Writing an interpreter for a functional language is a good exercise in Haskell. There are several tutorials on this topic.

Implementation techniques used in these tutorials are similar even though their source languages are distinct. They all compile the source language into a small core language based on lambda calculus, and evaluate the program with a context (or an environment).

In this post, I am not going to revisit this common technique. Instead, I will show you how to compile a program to a finite, fixed set of combinators (SKI), and then evaluate these combinators as normal Haskell function. This technique was introduced in Matthew Naylor’s Evaluating Haskell in Haskell.

The source code is available here.

# Poly

We are going to borrow the parser and type checker from Stephen Diehls’s Poly, a simple ML dialect with definitions, let polymorphism and a fixpoint operator.

An example of Poly:

`let rec factorial n = if (n == 0) then 1 else (n * (factorial (n-1)));`

The core language of Poly is a variant of lambda calculus. `Let`

, `If`

, `Fix`

and `Op`

are added as additional constructs.

```
type Name = String
data Expr
= Var Name
| App Expr Expr
| Lam Name Expr
| Let Name Expr Expr
| Lit Lit
| If Expr Expr Expr
| Fix Expr
| Op Binop Expr Expr
deriving (Show, Eq, Ord)
data Lit
= LInt Integer
| LBool Bool
deriving (Show, Eq, Ord)
data Binop = Add | Sub | Mul | Eql
deriving (Eq, Ord, Show)
```

# Desugar

Our first task is to desugar `Let`

, `If`

, `Fix`

and `Op`

to simplify the later stage of compilation.

```
desugar :: Expr -> Expr
desugar (App fun arg) = App (desugar fun) (desugar arg)
desugar (Lam x body) = Lam x (desugar body)
desugar (Let x e body) = App (Lam x (desugar body)) (desugar e)
desugar (If cond tr fl) = foldl App (Var "$IF") args
where args = map desugar [cond, tr, fl]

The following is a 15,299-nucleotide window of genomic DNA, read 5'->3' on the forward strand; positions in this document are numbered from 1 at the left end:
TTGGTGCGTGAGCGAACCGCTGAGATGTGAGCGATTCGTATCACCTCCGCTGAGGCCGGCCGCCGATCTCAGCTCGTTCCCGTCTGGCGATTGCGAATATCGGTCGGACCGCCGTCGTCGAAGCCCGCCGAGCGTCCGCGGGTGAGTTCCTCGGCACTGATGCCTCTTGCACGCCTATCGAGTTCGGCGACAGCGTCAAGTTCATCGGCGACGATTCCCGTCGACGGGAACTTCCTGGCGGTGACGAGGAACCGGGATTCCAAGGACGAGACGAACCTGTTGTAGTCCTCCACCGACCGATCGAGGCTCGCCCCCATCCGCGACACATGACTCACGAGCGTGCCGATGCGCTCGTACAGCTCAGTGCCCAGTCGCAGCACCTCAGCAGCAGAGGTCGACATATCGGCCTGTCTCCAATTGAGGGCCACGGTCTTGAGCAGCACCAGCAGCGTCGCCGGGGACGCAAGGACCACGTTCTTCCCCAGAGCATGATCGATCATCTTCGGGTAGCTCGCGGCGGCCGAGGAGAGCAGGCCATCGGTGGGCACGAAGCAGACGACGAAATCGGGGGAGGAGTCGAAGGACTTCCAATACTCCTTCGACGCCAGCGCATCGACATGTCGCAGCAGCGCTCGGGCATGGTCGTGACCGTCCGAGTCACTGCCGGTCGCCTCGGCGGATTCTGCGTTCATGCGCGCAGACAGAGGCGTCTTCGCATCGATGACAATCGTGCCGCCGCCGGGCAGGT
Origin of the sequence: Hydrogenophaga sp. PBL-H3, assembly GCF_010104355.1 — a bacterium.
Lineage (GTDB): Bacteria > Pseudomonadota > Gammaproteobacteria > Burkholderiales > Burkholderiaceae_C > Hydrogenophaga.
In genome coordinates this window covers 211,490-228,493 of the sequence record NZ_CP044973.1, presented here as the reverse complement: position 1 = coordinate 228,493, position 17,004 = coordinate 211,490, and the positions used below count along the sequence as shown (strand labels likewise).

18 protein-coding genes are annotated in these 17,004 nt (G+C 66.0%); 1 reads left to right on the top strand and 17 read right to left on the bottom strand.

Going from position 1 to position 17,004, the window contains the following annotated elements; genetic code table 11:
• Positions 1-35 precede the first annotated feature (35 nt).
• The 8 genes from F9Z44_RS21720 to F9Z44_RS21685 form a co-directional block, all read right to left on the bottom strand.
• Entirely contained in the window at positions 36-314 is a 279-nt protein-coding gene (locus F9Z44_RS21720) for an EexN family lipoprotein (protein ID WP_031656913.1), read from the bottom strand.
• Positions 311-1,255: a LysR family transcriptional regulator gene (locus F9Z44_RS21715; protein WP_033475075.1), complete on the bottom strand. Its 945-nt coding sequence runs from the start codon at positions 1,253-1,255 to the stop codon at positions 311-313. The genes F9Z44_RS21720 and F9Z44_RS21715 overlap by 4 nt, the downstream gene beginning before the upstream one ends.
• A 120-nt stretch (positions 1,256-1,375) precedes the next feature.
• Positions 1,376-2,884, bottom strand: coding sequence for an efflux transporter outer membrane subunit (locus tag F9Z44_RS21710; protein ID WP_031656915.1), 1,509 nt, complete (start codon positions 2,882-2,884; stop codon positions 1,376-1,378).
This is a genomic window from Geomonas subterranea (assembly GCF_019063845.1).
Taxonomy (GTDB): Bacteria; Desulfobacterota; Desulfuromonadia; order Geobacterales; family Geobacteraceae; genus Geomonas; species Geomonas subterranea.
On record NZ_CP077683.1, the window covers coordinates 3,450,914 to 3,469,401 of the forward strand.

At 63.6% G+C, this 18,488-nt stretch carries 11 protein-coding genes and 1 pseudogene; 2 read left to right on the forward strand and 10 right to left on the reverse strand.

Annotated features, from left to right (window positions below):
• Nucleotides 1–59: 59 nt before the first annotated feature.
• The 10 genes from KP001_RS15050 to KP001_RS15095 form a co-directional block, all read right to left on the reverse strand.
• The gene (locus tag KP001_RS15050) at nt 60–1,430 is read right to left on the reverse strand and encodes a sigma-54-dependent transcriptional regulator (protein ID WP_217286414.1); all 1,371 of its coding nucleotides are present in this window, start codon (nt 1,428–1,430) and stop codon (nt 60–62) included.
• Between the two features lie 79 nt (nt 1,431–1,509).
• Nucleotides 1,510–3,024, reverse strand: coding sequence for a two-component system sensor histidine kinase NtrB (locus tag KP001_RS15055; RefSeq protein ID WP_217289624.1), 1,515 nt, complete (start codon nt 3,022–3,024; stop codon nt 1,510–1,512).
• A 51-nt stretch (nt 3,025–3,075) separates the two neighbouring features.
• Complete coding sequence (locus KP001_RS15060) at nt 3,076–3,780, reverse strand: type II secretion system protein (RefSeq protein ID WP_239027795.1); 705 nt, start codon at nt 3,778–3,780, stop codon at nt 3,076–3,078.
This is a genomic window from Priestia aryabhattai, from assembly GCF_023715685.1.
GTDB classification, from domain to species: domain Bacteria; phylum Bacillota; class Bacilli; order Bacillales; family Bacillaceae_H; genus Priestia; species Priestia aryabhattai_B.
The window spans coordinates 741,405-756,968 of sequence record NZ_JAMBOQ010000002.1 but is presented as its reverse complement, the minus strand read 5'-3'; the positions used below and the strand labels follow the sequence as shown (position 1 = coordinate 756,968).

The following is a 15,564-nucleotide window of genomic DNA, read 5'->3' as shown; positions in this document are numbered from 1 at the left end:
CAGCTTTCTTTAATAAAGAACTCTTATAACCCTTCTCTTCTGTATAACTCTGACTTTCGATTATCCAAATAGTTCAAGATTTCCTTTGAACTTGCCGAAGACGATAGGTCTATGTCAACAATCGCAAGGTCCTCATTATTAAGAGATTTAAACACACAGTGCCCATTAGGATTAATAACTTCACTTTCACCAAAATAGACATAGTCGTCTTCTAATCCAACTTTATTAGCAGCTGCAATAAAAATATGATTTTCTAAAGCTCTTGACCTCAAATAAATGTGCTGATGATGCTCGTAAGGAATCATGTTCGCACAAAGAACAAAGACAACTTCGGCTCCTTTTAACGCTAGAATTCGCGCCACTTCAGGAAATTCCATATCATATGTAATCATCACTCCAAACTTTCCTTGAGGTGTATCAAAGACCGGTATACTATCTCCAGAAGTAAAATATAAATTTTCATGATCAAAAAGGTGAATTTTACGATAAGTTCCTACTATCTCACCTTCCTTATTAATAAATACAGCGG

desugar (Fix e) = App (Var "$FIX") (desugar e)
desugar (Op op a b) = foldl App (Var n) args
where
args = map desugar [a, b]
n = case op of
Add -> "$ADD"
Sub -> "$SUB"
Mul -> "$MUL"
Eql -> "$EQL"
desugar e = e
```

`desugar`

function converts `let x = e in body`

into `(\x -> body) e`

. `If`

, `Fix`

are `Op`

are desugared into function applications. `$IF`

, `$FIX`

, `$ADD`

, `$SUB`

, `$MUL`

, `$EQL`

will be provided as primitive functions. (Note that `$IF`

can be a function because we piggy back on the lazy evaluation of the host language, Haskell.)

# Compilation to SKI combinators

The next step is to compile expressions into a fixed, finite combinators. The key idea is to replace `Lam`

and `Ap`

constructors with Haskell’s built-in lambda and application constructs. The original interpreter of Poly is slow because it emulates beta reduction on top of Haskell, but our implementation avoids this overhead by utilizing the host system’s support for beta-reduction.

For example,

`Lam "f" (Lam "a" (Lam "b" (App (App (Var "f") (Var "b") (Var "a")))`

is compiled to

`CLam (\f -> CLam (\a -> CLam (\b -> ap (ap f b) a)))`

Here’s the definition of `CExpr`

. You can see that `CLam`